VA Long Beach Medical Center Renamed to Honor War Hero

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Photos by Ariana Gastelum.

The VA Long Beach Medical Center was officially renamed Tibor Rubin VA Medical Center in a ceremony today dedicated to the Medal of Honor recipient, Korean War hero and POW and Holocaust survivor.

Congressman Alan Lowenthal introduced legislation to rename the medical center, and it was signed into law by President Barack Obama in December 2016.


 

Lowenthal met Rubin at a ceremony in 2014 to celebrate the first United States Postal Service stand, which honored the courage of 145 Army, Navy, Airforce and Marine service members who received the Medal of Honor in the Korean War.

“He was a hero in every aspect,” Lowenthal said during the ceremony. “He was brave. He was selfless. He was intimately concerned about the wellbeing of those around. It’s only fitting that the Tibor Rubin VA Medical Center bares his name because it’s another place where his character showed through.”

Approximately 400 people attended the ceremony, several of them sporting military caps of all kinds, to hear special remarks by Lowenthal; retired Colonel Carl Singer, national commander and Jewish war veteran; VA IT Specialist and family friend Gary Nowak; retired Lieutenant Colonel Robert Huntly, nephew of Rubin; and Darin Selnick, senior advisor to Secretary of Veteran Affairs.

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Following the remarks, Medical Center Director Walt Dannenberg presented three portraits of Rubin to Rubin’s son Frank, his daughter Rosie and Singer.

“It’s such an honor to be here, and I wish my dad was here,” Rosie told the Post. “We love America. Dad loved America. We love the veterans, and God bless our great country.”

Born in Hungary on June 18, 1929, Corporal Rubin survived 14 months in the Mauthausen concentration camp in Austria before it was liberated by the US Army. He was so inspired by the American soldiers who rescued him that he eventually moved to the US, enlisted in the Army and became a citizen.

“I always wanted to become a citizen of the United States, and when I became a citizen, it was one of the happiest days in my life,” said Rubin’s statement in the event program. “When I came to America, it was the first time I was free. I joined the US Army because I wanted to show my appreciation.”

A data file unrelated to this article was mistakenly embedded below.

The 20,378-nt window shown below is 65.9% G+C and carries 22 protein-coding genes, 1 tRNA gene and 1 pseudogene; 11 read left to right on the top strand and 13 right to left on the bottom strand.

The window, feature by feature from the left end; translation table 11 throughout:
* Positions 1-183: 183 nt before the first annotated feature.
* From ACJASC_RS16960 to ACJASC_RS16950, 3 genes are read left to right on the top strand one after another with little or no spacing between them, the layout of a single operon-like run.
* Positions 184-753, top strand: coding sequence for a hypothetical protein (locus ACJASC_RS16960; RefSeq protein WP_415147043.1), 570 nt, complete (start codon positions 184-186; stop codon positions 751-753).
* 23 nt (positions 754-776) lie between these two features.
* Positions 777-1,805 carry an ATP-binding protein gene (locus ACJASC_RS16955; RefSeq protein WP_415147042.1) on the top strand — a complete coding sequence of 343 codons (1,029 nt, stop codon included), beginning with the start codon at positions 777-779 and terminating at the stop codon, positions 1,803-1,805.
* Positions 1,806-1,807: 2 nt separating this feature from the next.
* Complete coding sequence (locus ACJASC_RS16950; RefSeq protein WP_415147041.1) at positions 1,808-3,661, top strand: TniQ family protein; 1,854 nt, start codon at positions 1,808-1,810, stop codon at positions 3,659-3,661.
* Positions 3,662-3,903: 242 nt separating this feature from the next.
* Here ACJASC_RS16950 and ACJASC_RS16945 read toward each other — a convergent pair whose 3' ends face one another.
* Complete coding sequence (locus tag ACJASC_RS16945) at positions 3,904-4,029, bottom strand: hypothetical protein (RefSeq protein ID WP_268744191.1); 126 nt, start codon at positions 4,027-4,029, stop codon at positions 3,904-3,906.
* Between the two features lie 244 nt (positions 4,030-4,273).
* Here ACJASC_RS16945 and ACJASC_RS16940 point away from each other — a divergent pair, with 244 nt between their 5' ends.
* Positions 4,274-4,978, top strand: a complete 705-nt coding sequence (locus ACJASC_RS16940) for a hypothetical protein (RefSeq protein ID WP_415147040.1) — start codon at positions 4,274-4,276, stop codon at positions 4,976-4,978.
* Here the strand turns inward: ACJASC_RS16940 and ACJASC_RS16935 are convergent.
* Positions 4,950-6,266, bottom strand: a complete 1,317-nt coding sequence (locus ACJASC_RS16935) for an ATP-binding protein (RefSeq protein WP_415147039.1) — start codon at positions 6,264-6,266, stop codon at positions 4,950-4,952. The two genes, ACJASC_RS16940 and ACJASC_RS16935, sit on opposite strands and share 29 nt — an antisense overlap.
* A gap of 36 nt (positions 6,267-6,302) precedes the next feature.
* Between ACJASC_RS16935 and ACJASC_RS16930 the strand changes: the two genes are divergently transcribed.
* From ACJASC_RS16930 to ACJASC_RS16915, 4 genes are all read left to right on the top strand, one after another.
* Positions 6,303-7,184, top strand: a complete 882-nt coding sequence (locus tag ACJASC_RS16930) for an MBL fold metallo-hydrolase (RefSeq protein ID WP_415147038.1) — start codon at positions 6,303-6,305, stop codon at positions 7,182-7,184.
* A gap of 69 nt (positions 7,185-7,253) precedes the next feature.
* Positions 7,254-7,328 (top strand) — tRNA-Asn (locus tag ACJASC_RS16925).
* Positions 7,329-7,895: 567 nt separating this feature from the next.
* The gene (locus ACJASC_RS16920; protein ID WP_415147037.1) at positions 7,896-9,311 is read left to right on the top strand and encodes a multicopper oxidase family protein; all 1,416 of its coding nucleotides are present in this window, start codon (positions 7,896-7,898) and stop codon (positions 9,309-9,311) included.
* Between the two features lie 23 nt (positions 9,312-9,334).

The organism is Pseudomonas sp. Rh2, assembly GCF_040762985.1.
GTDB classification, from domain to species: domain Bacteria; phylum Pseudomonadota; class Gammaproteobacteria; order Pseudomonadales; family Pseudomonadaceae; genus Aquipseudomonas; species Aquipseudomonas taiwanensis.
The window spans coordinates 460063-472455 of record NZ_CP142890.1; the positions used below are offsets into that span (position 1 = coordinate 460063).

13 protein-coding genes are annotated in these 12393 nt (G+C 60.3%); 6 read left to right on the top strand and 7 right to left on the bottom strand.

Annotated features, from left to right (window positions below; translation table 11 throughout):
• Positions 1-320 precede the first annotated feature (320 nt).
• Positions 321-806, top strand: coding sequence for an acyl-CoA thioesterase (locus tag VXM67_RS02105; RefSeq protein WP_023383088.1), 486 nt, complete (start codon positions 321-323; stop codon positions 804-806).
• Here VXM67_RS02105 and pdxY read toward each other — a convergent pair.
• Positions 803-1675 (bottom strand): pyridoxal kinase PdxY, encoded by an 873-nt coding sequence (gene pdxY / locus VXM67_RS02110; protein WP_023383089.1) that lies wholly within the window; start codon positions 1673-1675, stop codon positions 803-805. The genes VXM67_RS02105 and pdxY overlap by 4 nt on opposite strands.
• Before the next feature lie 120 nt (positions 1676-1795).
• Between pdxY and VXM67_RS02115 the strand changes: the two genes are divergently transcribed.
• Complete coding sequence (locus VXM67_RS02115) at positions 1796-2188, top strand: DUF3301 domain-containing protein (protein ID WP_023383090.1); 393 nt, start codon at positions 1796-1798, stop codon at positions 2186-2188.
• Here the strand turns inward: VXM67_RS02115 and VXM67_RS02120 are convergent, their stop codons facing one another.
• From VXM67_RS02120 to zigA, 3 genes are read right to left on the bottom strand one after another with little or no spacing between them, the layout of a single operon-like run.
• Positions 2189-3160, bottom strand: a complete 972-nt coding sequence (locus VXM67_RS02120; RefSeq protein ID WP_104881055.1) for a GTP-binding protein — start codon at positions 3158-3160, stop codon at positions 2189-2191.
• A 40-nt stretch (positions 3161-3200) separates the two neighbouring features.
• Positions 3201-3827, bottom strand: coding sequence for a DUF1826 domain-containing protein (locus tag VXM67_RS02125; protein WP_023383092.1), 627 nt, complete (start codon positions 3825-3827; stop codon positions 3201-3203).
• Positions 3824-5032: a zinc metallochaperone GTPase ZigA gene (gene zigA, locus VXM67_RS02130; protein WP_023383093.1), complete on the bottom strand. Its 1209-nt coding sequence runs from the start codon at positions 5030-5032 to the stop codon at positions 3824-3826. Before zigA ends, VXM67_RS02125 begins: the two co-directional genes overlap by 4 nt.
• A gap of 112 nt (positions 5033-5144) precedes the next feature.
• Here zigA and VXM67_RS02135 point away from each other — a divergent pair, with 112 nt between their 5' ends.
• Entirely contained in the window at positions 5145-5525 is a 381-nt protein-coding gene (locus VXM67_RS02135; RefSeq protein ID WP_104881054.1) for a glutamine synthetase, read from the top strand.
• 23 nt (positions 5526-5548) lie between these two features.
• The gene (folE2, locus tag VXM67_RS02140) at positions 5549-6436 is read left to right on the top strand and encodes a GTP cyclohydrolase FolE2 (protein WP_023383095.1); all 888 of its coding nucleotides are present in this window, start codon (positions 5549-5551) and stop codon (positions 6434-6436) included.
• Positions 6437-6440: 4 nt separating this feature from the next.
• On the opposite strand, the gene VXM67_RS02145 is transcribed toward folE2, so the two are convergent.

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Retired Colonel Carl Singer, national commander and Jewish war veteran receiving a portrait of Rubin from Medical Center Director Walt Dannenberg.

Between July 1950 and April 1953, Rubin served as a rifleman with Company I, 8th Cavalry Regiment and 1st Cavalry Division in the Republic of Korea.

On October 30, 1950, Chinese forces attacked his unit at Unsan, North Korea. While in the POW camp, he risked his life to break into enemy storehouses and gardens to provide food to serving, sick and wounded soldiers.

Nowak encouraged those who are unfamiliar with his story to read Single Handed: The Inspiring True Story of Tibor “Teddy” Rubin: Holocaust Survivor, Korean War Hero and Medal of Honor Recipient.

Long after returning home and well before receiving the Medal of Honor in 2005, Rubin volunteered and visited the VA Hospital. Huntly recalled his uncle asking his mother to bake desserts to pass out to recovering patients.

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Selnick wrapped up the speeches quoting President Teddy Roosevelt, who said, “A man who is good enough to shed his blood for his country is good enough to be given a square deal afterwards.”

“As we go forward as the Tibor Rubin Medical Center, I believe the best way we can continue Ted’s legacy here is to ensure the veterans get that square deal now, and in the future both from the VA and the community,” Selnick added. “To achieve this, all us VA employees, veterans and community continue to support and work together to make the Tibor Rubin VA Medical Center, not only the best medical center in the VA, but the best medical center in the whole country.”



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